Ms. Atchison is a math and science teacher at Marc Garneau.
Q: What courses do you teach?
A: Many. I teach mainly Grade 9 and 10, math and science.
Q: How long have you been teaching at MGCI?
A: This is my sixth semester here at Marc Garneau. I have previously taught family studies and ESL.
Q: How would you describe your teaching style?
A: I really hope it’s inspirational, and caring for sure.
Q: What’s the one thing you like most about teaching the courses that you teach?
A: I’m naturally very curious, so I like teaching anything and I like learning new topics. One of my favourite things to teach is math because as a student I struggled with math. Now, as a teacher standing in front of a math class looking out and seeing the wrinkled foreheads and furrowed brows of misunderstanding—I can relate to that and I can explain it. Someone who always got straight A’s in math who becomes a math teacher wouldn’t know how it’s like to sit there in a math class and not understand at all, but I do know that. And so now I feel like, as a teacher, I am able to say, “Okay, I get that you may not understand this.” I may have explained something once and maybe 70% of the class got it. But I look for that other 30% and make sure that I’m bringing them along too.
Q: What is one piece of advice you would give to students who are struggling in math?
A: Ask for help. Actually, just this morning I was talking to my students about the idea of “magic numbers.” In my class, a magic number is any number that you don’t understand; it’s like it got there from magic. Don’t let magic numbers happen. Stop and ask, “Where did that 4 come from?” Because knowing that the answer to a specific question is 4 won’t help you on a test, but knowing how to get that 4—that’s what will help you. So, I always say let’s make sure that there are no magic numbers happening in math.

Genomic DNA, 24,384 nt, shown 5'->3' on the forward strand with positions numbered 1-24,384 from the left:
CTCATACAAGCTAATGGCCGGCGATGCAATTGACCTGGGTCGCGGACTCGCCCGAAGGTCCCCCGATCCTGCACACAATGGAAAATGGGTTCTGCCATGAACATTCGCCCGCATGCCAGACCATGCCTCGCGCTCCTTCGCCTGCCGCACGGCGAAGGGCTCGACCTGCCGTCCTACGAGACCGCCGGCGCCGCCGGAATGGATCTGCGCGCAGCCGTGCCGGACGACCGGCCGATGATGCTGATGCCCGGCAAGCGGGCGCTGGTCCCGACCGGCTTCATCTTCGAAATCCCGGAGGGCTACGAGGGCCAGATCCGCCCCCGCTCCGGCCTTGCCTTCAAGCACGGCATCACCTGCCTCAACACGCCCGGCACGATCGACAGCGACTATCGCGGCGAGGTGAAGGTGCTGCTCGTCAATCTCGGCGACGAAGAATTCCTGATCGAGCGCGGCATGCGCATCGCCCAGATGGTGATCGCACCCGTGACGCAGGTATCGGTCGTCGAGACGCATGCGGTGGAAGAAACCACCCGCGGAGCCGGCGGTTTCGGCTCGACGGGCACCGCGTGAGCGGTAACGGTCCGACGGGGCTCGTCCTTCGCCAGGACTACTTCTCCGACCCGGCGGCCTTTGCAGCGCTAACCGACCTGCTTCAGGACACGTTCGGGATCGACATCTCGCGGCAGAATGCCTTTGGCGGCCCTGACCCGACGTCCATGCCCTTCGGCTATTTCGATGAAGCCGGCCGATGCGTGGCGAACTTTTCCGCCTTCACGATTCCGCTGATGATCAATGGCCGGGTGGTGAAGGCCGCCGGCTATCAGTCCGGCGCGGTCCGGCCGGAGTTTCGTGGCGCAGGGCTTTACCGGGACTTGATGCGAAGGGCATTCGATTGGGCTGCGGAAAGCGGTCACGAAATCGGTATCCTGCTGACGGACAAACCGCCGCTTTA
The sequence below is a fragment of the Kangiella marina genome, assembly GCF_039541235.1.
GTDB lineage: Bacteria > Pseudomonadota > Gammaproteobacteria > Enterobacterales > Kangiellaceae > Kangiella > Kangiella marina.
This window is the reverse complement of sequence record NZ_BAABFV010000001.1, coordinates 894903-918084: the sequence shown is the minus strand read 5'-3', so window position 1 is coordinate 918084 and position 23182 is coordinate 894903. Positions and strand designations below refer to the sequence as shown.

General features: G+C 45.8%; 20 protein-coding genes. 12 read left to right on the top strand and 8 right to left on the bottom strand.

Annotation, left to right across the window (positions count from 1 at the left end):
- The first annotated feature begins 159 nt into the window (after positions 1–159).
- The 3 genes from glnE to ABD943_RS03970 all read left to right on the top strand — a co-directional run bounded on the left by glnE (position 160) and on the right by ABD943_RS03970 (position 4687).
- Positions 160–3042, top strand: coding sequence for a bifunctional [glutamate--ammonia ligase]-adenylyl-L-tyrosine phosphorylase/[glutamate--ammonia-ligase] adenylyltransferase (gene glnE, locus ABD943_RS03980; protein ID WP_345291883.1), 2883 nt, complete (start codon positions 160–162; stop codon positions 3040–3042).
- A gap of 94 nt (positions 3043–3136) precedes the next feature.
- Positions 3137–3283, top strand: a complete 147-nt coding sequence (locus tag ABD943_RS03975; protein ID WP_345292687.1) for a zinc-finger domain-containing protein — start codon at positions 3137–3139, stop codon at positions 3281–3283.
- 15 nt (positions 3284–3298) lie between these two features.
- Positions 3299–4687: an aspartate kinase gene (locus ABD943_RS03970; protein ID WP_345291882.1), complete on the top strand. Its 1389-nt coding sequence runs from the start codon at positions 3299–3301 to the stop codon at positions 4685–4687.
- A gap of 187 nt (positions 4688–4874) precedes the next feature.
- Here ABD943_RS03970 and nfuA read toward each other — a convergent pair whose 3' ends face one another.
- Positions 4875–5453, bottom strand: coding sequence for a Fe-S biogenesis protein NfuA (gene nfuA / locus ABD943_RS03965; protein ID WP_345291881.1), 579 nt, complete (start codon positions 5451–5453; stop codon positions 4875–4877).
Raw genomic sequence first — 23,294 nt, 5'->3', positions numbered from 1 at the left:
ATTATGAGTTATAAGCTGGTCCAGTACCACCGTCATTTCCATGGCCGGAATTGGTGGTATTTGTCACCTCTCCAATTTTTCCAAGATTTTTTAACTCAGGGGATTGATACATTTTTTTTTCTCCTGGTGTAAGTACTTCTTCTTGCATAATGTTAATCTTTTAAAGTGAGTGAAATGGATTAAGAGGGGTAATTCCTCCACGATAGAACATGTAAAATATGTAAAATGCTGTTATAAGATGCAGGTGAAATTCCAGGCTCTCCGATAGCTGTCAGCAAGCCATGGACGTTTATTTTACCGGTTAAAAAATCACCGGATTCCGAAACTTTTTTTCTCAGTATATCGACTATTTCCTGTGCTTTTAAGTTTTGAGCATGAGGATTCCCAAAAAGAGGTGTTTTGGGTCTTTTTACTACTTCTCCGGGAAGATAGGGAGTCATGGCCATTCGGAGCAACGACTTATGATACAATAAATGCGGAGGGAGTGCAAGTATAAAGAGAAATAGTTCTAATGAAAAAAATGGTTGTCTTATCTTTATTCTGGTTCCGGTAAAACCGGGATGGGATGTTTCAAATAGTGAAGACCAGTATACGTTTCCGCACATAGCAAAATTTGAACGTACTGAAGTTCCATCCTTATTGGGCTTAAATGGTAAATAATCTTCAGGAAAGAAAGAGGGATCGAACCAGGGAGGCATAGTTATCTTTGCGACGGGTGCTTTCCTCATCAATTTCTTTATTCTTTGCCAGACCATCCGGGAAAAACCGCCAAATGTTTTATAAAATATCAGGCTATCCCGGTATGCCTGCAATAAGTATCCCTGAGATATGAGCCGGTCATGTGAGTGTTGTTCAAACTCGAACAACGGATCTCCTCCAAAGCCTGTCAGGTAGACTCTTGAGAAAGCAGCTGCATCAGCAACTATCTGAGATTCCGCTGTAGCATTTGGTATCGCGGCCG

Q: What do you think is the most difficult thing about teaching?
A: Paperwork. It’s not my favourite. I would say the most difficult thing about teaching is that for every hour and fifteen minutes of teaching in class, there’s paperwork that goes on beyond that. Whether it’s photocopying materials, taking attendance, recording marks, or marking—there is a lot of paper still involved in teaching, and so keeping it all straight is a bit of a nightmare. I’m good at it, but I don’t like it.
Q: Do you think it would be better if the paperwork was all digitized?
A: I have some pretty strong feelings about that because every time we try to use technology in classrooms we have to expect failure. So, in order for a teacher to depend on technology in class, we basically have to plan two lessons. One assuming that the technology is going to work, and one assuming it doesn’t work. So I just don’t think that the reliability of the technology in every classroom is there, so as a teacher I can’t walk into a room and expect that the computer in that room is gonna work and not be from 1987 with six inches of dust on it. Or cables are missing, or a mouse is missing, or there’s no keyboard. There are still a lot of struggles in making sure that the room that you’re going to be teaching in has the materials that you want to be teaching with. And every semester, everyone’s rooms change, so you end up with different equipment in a different room.
Yes, technology might cut down on some of the paper, but I don’t think it can eliminate all of it yet. We also can’t overcome the equity issue of not every student having access to the same level of device. So if I’m expecting everyone in my class to have the latest iPad so I can run a specific app, then I better have a whole bunch of iPads to give out to everybody who doesn’t have one. But then how do those students feel versus those students who are sitting there with their own? We still have equity issues in terms of access to technology, and for that reason I’m still resistant because I think it’s important that every student can have access.